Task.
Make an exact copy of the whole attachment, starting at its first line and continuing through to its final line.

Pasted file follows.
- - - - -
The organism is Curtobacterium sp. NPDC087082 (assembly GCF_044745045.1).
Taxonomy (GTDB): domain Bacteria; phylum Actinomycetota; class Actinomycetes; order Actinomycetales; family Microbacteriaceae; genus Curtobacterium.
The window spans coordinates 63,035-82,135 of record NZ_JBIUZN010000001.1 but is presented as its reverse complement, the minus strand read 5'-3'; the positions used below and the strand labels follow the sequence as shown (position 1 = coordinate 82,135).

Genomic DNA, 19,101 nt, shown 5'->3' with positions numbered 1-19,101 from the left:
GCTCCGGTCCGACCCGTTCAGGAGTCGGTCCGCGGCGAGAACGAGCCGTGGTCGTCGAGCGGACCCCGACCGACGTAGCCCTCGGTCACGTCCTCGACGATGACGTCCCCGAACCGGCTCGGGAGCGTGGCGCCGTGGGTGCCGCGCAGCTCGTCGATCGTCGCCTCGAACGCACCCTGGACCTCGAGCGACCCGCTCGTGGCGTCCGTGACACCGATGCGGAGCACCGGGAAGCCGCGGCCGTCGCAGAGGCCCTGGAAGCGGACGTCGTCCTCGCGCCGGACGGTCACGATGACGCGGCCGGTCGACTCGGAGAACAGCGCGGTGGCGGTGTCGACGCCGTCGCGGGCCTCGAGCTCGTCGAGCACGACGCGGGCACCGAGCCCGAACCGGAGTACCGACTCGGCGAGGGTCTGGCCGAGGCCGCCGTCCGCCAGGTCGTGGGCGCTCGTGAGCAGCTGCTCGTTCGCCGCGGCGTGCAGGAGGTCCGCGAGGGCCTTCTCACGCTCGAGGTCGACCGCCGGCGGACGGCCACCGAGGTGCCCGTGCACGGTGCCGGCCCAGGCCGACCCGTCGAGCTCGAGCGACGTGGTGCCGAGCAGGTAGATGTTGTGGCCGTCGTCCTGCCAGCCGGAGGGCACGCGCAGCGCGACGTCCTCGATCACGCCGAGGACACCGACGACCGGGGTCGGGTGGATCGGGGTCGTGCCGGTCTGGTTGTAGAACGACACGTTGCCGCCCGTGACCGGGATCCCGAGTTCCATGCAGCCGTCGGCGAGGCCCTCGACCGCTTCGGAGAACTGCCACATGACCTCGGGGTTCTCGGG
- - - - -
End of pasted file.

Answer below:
The organism is Curtobacterium sp. NPDC087082 (assembly GCF_044745045.1).
Taxonomy (GTDB): domain Bacteria; phylum Actinomycetota; class Actinomycetes; order Actinomycetales; family Microbacteriaceae; genus Curtobacterium.
The window spans coordinates 63,035-82,135 of record NZ_JBIUZN010000001.1 but is presented as its reverse complement, the minus strand read 5'-3'; the positions used below and the strand labels follow the sequence as shown (position 1 = coordinate 82,135).

Genomic DNA, 19,101 nt, shown 5'->3' with positions numbered 1-19,101 from the left:
GCTCCGGTCCGACCCGTTCAGGAGTCGGTCCGCGGCGAGAACGAGCCGTGGTCGTCGAGCGGACCCCGACCGACGTAGCCCTCGGTCACGTCCTCGACGATGACGTCCCCGAACCGGCTCGGGAGCGTGGCGCCGTGGGTGCCGCGCAGCTCGTCGATCGTCGCCTCGAACGCACCCTGGACCTCGAGCGACCCGCTCGTGGCGTCCGTGACACCGATGCGGAGCACCGGGAAGCCGCGGCCGTCGCAGAGGCCCTGGAAGCGGACGTCGTCCTCGCGCCGGACGGTCACGATGACGCGGCCGGTCGACTCGGAGAACAGCGCGGTGGCGGTGTCGACGCCGTCGCGGGCCTCGAGCTCGTCGAGCACGACGCGGGCACCGAGCCCGAACCGGAGTACCGACTCGGCGAGGGTCTGGCCGAGGCCGCCGTCCGCCAGGTCGTGGGCGCTCGTGAGCAGCTGCTCGTTCGCCGCGGCGTGCAGGAGGTCCGCGAGGGCCTTCTCACGCTCGAGGTCGACCGCCGGCGGACGGCCACCGAGGTGCCCGTGCACGGTGCCGGCCCAGGCCGACCCGTCGAGCTCGAGCGACGTGGTGCCGAGCAGGTAGATGTTGTGGCCGTCGTCCTGCCAGCCGGAGGGCACGCGCAGCGCGACGTCCTCGATCACGCCGAGGACACCGACGACCGGGGTCGGGTGGATCGGGGTCGTGCCGGTCTGGTTGTAGAACGACACGTTGCCGCCCGTGACCGGGATCCCGAGTTCCATGCAGCCGTCGGCGAGGCCCTCGACCGCTTCGGAGAACTGCCACATGACCTCGGGGTTCTCGGG